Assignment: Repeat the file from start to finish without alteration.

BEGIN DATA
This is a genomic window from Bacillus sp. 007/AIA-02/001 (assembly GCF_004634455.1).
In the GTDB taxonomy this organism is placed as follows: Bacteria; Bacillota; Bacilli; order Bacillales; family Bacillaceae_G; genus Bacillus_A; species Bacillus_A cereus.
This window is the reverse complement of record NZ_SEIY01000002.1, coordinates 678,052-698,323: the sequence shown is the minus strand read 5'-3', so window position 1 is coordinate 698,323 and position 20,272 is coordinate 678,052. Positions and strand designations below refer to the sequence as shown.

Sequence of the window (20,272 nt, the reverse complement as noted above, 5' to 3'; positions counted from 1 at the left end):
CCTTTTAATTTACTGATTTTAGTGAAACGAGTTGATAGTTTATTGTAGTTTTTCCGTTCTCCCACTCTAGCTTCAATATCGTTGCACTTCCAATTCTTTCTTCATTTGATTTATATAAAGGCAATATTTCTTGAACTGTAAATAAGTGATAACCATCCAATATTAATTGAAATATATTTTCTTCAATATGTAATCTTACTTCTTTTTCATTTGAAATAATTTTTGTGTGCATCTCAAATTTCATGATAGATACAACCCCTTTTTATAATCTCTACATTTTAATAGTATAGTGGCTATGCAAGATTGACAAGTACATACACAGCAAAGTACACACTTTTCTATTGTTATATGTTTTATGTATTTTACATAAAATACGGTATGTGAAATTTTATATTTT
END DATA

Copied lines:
This is a genomic window from Bacillus sp. 007/AIA-02/001 (assembly GCF_004634455.1).
In the GTDB taxonomy this organism is placed as follows: Bacteria; Bacillota; Bacilli; order Bacillales; family Bacillaceae_G; genus Bacillus_A; species Bacillus_A cereus.
This window is the reverse complement of record NZ_SEIY01000002.1, coordinates 678,052-698,323: the sequence shown is the minus strand read 5'-3', so window position 1 is coordinate 698,323 and position 20,272 is coordinate 678,052. Positions and strand designations below refer to the sequence as shown.

Sequence of the window (20,272 nt, the reverse complement as noted above, 5' to 3'; positions counted from 1 at the left end):
CCTTTTAATTTACTGATTTTAGTGAAACGAGTTGATAGTTTATTGTAGTTTTTCCGTTCTCCCACTCTAGCTTCAATATCGTTGCACTTCCAATTCTTTCTTCATTTGATTTATATAAAGGCAATATTTCTTGAACTGTAAATAAGTGATAACCATCCAATATTAATTGAAATATATTTTCTTCAATATGTAATCTTACTTCTTTTTCATTTGAAATAATTTTTGTGTGCATCTCAAATTTCATGATAGATACAACCCCTTTTTATAATCTCTACATTTTAATAGTATAGTGGCTATGCAAGATTGACAAGTACATACACAGCAAAGTACACACTTTTCTATTGTTATATGTTTTATGTATTTTACATAAAATACGGTATGTGAAATTTTATATTTT